This added dimension of understanding a competitor’s internal culture, value system, mindset, and assumptions helps in determining a four the initiate pdf free more accurate and realistic reading of a competitor’s possible reactions in a given situation. A wide gap between the two could mean the competitor is highly likely to react to any external threat that comes in its way, whereas a narrower gap is likely to produce a defensive strategy. The question to be answered here is: What is it that drives the competitor? These drivers can be at various levels and dimensions and can provide insights into future goals.
This corner includes determining the competitor’s perception of its strengths and weaknesses, organization culture and their beliefs about competitor’s goals. If the competitor thinks highly of its competition and has a fair sense of industry forces, it is likely to be ready with plans to counter any threats to its position. On the other hand, a competitor who has a misplaced understanding of industry forces is not very likely to respond to a potential attack. The question to be answered here is: What are competitor’s assumption about the industry, the competition and its own capabilities? A competitor’s strategy determines how it competes in the market. It is therefore important here to determine the competitor’s realized strategy and how they are actually performing.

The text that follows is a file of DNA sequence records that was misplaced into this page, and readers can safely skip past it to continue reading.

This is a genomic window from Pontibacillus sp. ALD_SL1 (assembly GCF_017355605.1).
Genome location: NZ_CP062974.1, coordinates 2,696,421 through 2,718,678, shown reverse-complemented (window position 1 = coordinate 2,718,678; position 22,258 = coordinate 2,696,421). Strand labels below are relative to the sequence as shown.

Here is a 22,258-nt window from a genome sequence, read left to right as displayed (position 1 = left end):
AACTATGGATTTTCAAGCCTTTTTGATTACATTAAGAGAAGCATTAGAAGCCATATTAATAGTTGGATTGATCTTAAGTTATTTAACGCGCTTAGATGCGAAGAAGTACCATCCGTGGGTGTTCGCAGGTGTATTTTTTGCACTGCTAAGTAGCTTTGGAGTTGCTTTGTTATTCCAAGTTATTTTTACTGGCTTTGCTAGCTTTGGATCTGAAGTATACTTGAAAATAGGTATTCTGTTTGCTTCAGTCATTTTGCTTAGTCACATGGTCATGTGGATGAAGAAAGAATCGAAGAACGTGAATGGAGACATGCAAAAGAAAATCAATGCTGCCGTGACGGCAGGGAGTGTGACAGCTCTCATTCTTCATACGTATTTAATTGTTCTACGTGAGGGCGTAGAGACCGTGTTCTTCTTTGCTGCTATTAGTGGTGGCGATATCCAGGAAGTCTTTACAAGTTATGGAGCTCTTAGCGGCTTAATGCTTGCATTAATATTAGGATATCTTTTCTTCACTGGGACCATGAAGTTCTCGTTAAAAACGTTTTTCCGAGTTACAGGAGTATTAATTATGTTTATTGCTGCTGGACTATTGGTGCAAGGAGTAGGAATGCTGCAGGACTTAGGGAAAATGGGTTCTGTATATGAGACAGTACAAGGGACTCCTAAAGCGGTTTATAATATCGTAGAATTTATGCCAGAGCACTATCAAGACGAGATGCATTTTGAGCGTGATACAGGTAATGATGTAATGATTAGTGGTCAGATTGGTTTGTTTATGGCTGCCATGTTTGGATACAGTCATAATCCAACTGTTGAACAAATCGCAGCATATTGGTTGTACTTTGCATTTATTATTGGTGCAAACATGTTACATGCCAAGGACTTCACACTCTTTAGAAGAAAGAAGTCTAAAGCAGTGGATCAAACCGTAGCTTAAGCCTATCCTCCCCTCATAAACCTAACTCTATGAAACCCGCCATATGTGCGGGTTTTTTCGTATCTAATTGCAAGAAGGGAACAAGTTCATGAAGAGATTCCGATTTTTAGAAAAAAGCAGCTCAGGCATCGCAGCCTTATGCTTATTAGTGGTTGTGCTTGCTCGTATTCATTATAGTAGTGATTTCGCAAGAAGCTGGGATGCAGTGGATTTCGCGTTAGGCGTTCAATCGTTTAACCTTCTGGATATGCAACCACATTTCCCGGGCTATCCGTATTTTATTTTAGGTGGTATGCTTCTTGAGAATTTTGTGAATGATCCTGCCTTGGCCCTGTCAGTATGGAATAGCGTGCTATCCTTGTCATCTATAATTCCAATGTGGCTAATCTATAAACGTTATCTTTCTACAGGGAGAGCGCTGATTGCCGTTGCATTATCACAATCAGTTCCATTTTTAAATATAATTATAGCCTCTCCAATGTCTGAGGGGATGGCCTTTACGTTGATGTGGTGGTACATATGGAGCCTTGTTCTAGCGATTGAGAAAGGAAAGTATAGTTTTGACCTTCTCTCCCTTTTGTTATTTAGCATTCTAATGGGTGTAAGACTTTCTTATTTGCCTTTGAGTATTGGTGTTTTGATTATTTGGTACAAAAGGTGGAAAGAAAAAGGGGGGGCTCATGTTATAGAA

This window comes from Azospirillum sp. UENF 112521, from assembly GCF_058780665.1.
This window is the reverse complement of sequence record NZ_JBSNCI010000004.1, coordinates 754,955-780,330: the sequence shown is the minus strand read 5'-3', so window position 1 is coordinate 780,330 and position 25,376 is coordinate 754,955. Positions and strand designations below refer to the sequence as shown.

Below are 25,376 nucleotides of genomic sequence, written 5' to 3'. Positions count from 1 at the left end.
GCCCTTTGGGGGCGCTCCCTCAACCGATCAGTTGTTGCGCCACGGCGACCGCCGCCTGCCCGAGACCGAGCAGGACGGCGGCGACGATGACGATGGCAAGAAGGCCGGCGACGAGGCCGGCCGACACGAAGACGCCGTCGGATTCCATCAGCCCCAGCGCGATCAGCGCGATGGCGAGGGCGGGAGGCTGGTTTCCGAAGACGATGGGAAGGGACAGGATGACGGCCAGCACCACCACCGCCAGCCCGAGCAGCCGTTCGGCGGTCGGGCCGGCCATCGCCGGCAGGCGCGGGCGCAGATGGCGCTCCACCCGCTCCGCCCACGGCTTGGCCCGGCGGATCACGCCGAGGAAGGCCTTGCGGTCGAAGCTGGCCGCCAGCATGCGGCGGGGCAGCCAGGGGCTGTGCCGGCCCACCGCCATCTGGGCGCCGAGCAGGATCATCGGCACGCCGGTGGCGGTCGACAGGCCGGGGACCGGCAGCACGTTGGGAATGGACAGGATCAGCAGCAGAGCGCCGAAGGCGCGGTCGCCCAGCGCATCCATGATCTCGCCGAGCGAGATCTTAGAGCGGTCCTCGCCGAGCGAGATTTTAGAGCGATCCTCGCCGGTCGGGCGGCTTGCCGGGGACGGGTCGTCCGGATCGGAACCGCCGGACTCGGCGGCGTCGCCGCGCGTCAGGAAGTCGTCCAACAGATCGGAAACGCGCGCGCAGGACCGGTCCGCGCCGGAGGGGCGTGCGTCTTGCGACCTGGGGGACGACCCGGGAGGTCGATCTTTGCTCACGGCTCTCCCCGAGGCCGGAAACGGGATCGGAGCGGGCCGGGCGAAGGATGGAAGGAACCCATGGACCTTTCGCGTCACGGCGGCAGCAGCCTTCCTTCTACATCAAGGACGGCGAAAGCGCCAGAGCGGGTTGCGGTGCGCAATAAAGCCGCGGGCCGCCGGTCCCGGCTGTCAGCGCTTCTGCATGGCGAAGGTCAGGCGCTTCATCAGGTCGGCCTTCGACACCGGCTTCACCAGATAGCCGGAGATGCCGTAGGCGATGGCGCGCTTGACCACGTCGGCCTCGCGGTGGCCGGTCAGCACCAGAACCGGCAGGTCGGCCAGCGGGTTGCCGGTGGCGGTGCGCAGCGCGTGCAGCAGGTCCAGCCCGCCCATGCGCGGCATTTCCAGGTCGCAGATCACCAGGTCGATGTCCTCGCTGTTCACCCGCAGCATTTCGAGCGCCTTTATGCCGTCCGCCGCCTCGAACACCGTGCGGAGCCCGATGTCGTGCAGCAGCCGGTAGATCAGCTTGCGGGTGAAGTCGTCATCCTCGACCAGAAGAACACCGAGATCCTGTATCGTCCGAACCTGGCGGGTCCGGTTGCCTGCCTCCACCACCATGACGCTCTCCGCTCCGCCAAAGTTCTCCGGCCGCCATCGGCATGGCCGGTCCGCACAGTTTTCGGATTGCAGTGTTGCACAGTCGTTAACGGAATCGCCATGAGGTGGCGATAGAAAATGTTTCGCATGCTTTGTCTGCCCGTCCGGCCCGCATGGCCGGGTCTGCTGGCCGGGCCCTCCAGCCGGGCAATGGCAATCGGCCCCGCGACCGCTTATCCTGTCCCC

If current strategy is yielding satisfactory results, it is safe to assume that the competitor is likely to continue to operate in the same way. The questions to be answered here are: What is the competitor actually doing and how successful is it in implementing its current strategy? This looks at a competitor’s inherent ability to initiate or respond to external forces. Its strengths will also determine how the competitor is likely to respond to an external threat. The questions to be answered here are: What are the strengths and weaknesses of the competitor? Which areas is the competitor strong in?
Firms are more often than not aware of their rivals and do have a generally good understanding of their strategies and capabilities. However, motivational factors are often overlooked. Sufficiently motivated competitors can often prove to be more competitive than bigger but less motivated rivals. What sets this model apart from others is its insistence on accounting for the “implicit” factors such as culture, history, executive, consultants, and board’s backgrounds, goals, values and commitments and inclusion of management’s deep beliefs and assumptions about what works or does not work in the market.
Hence by considering these factors along with a firm’s capabilities, this model is a better predictor of competitive behavior. Despite its strengths, Porter’s four corners model is not widely used in strategy and competitive intelligence. Porter’s four corners does not even figure in the top ten. Can be used to determine likely actions by competitors in response to the firm’s strategy. The predictive nature of this tool can also alert firms to possible threats due to competitive action.